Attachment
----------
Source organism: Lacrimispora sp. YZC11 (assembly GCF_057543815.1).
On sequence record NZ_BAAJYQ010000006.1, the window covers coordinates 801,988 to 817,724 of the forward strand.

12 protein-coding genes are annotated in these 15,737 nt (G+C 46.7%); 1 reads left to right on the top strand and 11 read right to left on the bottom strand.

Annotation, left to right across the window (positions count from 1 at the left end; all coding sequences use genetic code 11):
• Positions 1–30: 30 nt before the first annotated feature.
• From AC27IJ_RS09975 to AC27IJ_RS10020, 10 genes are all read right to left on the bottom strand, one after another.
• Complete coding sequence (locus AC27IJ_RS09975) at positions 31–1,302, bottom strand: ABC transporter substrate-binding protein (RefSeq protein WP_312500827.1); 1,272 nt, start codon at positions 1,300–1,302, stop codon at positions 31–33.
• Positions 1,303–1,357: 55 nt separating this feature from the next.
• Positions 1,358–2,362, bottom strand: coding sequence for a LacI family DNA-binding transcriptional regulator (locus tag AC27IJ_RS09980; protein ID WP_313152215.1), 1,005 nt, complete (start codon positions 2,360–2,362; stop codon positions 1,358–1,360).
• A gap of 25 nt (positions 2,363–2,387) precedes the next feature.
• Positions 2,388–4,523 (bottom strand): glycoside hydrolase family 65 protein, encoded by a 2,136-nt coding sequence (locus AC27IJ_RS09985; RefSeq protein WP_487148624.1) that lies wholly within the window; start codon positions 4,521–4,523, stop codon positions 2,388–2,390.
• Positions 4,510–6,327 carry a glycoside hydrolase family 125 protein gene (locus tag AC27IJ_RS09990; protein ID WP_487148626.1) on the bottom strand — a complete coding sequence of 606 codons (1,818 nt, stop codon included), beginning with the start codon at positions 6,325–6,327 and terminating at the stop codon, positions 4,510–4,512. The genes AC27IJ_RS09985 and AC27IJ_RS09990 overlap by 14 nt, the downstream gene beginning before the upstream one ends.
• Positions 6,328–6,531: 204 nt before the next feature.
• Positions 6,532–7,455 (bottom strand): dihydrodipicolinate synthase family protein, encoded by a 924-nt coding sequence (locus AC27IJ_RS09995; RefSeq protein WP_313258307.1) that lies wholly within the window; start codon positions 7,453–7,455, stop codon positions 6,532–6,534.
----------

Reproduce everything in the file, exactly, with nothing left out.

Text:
Source organism: Lacrimispora sp. YZC11 (assembly GCF_057543815.1).
On sequence record NZ_BAAJYQ010000006.1, the window covers coordinates 801,988 to 817,724 of the forward strand.

12 protein-coding genes are annotated in these 15,737 nt (G+C 46.7%); 1 reads left to right on the top strand and 11 read right to left on the bottom strand.

Annotation, left to right across the window (positions count from 1 at the left end; all coding sequences use genetic code 11):
• Positions 1–30: 30 nt before the first annotated feature.
• From AC27IJ_RS09975 to AC27IJ_RS10020, 10 genes are all read right to left on the bottom strand, one after another.
• Complete coding sequence (locus AC27IJ_RS09975) at positions 31–1,302, bottom strand: ABC transporter substrate-binding protein (RefSeq protein WP_312500827.1); 1,272 nt, start codon at positions 1,300–1,302, stop codon at positions 31–33.
• Positions 1,303–1,357: 55 nt separating this feature from the next.
• Positions 1,358–2,362, bottom strand: coding sequence for a LacI family DNA-binding transcriptional regulator (locus tag AC27IJ_RS09980; protein ID WP_313152215.1), 1,005 nt, complete (start codon positions 2,360–2,362; stop codon positions 1,358–1,360).
• A gap of 25 nt (positions 2,363–2,387) precedes the next feature.
• Positions 2,388–4,523 (bottom strand): glycoside hydrolase family 65 protein, encoded by a 2,136-nt coding sequence (locus AC27IJ_RS09985; RefSeq protein WP_487148624.1) that lies wholly within the window; start codon positions 4,521–4,523, stop codon positions 2,388–2,390.
• Positions 4,510–6,327 carry a glycoside hydrolase family 125 protein gene (locus tag AC27IJ_RS09990; protein ID WP_487148626.1) on the bottom strand — a complete coding sequence of 606 codons (1,818 nt, stop codon included), beginning with the start codon at positions 6,325–6,327 and terminating at the stop codon, positions 4,510–4,512. The genes AC27IJ_RS09985 and AC27IJ_RS09990 overlap by 14 nt, the downstream gene beginning before the upstream one ends.
• Positions 6,328–6,531: 204 nt before the next feature.
• Positions 6,532–7,455 (bottom strand): dihydrodipicolinate synthase family protein, encoded by a 924-nt coding sequence (locus AC27IJ_RS09995; RefSeq protein WP_313258307.1) that lies wholly within the window; start codon positions 7,453–7,455, stop codon positions 6,532–6,534.